Soybeans reached a six-week low in Chicago after government reports showed improving prospects for the U.S. harvest and bigger-than-expected inventories. Corn fell to the lowest level since 2010.
Fifty-three percent of soybeans were in good or excellent condition as of Sept. 29, up from 50 percent a week earlier that got the top ratings, the U.S. Department of Agriculture said yesterday. Harvesting is about 11 percent complete. The USDA said separately U.S. soybean inventories totaled 141 million bushels on Sept. 1, more than analysts expected and bigger than the 125 million bushels projected on Sept. 12.
“Reports for the grains yesterday were quite surprising,” economist Dennis Gartman said in his daily Gartman Letter. “Beans are again under pressure.”
Soybeans for delivery in November slid 0.8 percent to $12.7275 a bushel by 6:46 a.m. on the Chicago Board of Trade. The oilseed touched $12.72, the lowest for a most-active contract since Aug. 16. Prices tumbled 2.8 percent yesterday and are down 9.7 percent this year on the expectation that U.S. production would recover from drought last year.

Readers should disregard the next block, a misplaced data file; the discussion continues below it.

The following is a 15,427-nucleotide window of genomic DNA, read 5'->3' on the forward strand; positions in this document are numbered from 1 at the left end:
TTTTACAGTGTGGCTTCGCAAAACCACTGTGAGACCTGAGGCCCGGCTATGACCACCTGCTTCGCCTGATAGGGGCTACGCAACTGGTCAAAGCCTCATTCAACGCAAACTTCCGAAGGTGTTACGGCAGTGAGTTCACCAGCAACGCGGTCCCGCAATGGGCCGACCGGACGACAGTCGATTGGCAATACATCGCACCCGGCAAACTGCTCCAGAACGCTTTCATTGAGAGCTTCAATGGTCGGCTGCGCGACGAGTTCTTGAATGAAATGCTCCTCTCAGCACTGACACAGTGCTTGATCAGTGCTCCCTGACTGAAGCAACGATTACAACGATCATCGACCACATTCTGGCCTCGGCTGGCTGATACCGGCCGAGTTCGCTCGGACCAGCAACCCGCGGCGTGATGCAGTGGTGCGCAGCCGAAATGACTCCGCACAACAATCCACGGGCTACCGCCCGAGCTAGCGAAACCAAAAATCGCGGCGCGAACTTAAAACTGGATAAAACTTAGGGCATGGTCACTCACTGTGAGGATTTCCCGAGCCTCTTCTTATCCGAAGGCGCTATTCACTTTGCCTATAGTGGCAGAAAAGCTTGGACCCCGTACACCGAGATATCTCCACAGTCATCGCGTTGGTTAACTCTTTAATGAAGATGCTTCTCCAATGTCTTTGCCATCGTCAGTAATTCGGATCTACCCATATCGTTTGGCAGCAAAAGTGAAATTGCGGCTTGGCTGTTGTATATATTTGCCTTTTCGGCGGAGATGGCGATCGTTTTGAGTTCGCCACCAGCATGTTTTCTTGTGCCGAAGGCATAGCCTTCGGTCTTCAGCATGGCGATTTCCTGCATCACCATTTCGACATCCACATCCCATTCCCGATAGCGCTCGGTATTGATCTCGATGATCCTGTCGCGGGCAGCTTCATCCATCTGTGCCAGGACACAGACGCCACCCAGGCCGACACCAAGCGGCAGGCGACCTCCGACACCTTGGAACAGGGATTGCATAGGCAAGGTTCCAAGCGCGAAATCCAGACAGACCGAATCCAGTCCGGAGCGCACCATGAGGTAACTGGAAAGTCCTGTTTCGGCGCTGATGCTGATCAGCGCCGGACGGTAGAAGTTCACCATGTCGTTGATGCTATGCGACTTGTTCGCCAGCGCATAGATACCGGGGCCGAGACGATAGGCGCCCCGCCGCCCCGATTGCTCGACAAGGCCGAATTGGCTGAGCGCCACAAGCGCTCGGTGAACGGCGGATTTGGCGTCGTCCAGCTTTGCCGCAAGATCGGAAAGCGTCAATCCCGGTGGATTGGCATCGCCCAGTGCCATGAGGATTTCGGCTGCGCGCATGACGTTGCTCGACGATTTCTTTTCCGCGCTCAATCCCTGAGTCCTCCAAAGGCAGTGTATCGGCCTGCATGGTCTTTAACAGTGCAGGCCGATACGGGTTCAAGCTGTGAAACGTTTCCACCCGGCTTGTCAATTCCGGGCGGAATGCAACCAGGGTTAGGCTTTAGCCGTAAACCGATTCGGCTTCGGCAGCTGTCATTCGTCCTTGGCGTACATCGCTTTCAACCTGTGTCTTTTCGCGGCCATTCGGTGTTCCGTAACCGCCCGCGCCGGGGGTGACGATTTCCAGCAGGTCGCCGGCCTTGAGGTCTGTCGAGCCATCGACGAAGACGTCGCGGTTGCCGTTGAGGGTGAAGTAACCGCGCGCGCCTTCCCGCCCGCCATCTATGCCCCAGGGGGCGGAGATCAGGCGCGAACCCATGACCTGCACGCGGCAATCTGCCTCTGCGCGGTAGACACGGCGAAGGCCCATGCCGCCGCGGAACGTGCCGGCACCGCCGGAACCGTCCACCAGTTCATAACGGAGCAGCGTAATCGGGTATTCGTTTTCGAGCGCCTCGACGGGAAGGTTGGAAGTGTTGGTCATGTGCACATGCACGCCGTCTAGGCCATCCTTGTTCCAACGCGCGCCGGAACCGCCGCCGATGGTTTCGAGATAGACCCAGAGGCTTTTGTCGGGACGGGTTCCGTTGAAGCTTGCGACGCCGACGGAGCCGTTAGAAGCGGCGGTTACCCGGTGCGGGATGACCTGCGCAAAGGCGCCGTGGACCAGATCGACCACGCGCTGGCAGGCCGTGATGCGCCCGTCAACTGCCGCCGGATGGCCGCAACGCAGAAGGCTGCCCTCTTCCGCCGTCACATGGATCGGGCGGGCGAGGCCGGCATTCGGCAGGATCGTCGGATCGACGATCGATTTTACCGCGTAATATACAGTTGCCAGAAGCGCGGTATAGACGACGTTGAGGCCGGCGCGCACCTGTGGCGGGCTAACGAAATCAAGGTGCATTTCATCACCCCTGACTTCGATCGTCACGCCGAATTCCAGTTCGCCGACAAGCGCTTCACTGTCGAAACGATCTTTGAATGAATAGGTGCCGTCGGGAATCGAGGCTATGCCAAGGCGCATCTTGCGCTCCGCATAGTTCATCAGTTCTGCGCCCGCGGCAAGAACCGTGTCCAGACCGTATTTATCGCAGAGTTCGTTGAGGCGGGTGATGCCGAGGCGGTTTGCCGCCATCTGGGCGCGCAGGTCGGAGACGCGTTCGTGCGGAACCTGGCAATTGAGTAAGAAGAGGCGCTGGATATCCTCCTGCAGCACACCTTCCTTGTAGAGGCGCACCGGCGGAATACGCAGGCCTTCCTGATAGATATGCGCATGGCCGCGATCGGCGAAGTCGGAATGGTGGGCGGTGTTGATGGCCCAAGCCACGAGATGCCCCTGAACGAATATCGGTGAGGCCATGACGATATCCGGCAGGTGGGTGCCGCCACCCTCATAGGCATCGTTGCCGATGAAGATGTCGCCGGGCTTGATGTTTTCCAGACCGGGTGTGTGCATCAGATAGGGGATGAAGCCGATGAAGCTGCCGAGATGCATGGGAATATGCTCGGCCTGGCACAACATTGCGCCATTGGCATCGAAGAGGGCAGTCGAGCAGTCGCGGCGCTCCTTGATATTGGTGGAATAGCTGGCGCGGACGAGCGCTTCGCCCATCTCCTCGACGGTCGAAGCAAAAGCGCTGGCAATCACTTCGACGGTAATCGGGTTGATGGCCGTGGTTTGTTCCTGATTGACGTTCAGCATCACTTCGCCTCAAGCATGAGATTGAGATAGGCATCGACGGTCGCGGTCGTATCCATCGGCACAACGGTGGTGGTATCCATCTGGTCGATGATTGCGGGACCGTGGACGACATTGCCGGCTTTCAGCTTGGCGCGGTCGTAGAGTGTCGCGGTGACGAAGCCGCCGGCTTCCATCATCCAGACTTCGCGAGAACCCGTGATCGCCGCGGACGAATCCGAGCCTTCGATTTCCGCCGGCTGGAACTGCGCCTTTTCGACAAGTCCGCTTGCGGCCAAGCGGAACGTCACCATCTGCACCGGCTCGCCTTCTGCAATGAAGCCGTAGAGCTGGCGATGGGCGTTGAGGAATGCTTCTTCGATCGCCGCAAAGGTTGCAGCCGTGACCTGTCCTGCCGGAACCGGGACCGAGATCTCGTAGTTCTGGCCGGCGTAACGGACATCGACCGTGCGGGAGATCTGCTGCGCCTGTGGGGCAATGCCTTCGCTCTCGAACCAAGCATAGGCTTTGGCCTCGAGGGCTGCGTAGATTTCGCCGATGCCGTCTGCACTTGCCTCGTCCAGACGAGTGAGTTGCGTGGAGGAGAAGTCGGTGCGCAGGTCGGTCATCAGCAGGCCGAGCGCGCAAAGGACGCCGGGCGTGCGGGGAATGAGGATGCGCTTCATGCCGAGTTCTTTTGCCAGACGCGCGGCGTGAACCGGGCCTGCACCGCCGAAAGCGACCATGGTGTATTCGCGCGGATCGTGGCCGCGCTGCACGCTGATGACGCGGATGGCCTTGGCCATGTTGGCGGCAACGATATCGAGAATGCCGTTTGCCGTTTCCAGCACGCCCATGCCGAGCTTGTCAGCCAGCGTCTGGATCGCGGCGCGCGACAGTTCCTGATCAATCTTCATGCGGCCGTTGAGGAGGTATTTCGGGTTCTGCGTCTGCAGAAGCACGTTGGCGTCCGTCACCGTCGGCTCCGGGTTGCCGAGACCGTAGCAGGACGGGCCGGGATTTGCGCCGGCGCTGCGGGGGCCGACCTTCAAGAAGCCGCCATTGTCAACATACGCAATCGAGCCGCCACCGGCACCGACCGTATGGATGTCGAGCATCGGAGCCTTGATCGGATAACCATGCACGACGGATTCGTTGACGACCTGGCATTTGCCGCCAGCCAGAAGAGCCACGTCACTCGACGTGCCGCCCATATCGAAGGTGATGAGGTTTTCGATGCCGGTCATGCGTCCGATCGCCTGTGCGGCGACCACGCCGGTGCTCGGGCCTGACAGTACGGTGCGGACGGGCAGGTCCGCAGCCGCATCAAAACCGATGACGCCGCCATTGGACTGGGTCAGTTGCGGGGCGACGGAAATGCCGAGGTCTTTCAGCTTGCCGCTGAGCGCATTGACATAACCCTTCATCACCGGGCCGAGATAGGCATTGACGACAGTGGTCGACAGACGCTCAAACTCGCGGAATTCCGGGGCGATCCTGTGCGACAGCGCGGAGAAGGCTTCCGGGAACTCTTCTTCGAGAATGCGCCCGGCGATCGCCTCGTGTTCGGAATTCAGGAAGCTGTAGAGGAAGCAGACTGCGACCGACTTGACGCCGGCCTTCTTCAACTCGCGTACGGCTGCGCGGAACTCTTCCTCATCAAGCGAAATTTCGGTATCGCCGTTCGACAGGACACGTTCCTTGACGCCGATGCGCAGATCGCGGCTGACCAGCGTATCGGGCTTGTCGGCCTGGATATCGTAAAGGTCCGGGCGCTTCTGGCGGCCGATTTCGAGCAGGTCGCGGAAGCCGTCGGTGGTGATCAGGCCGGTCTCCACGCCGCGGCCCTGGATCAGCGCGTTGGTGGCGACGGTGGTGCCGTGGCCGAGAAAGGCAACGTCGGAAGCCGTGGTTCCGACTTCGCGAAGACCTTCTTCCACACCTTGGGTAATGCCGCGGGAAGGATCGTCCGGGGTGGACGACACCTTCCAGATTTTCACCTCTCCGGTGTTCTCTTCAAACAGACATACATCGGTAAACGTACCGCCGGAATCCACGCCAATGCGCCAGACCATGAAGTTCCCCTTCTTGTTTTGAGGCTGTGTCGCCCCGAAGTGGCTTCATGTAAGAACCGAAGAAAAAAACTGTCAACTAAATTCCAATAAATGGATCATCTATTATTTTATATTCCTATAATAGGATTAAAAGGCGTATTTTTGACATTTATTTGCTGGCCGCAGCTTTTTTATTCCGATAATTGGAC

Corn for delivery in December dropped 0.3 percent to the day’s low of $4.40 a bushel, the lowest for most-active futures since Sept. 1, 2010. Stockpiles in the U.S., the world’s top grower of the grain, were 824 million bushels on Sept. 1, more than the 661 million estimated earlier this month, the USDA said. Analysts in a Bloomberg survey before the report expected 694 million bushels, on average.
The data will probably push corn and soybeans lower and widen wheat’s premium to corn, Damien Courvalin, a Goldman Sachs Group Inc. analyst, said in a report dated yesterday.
Wheat for delivery in December fell 0.4 percent to $6.7575 a bushel, extending yesterday’s 0.7 percent loss. Stockpiles were 12 percent smaller than a year earlier at 1.86 billion bushels, the USDA said, less than analysts expected.
Total U.S. wheat production will be 2.13 billion bushels in the marketing year begun June 1, down from 2.27 billion harvested a year earlier, the USDA said yesterday. Analysts surveyed by Bloomberg expected supplies to be smaller at 2.02 billion bushels.
Milling wheat for delivery in November slid 0.9 percent to 191.50 euros ($259.36) a metric ton on NYSE Liffe in Paris.
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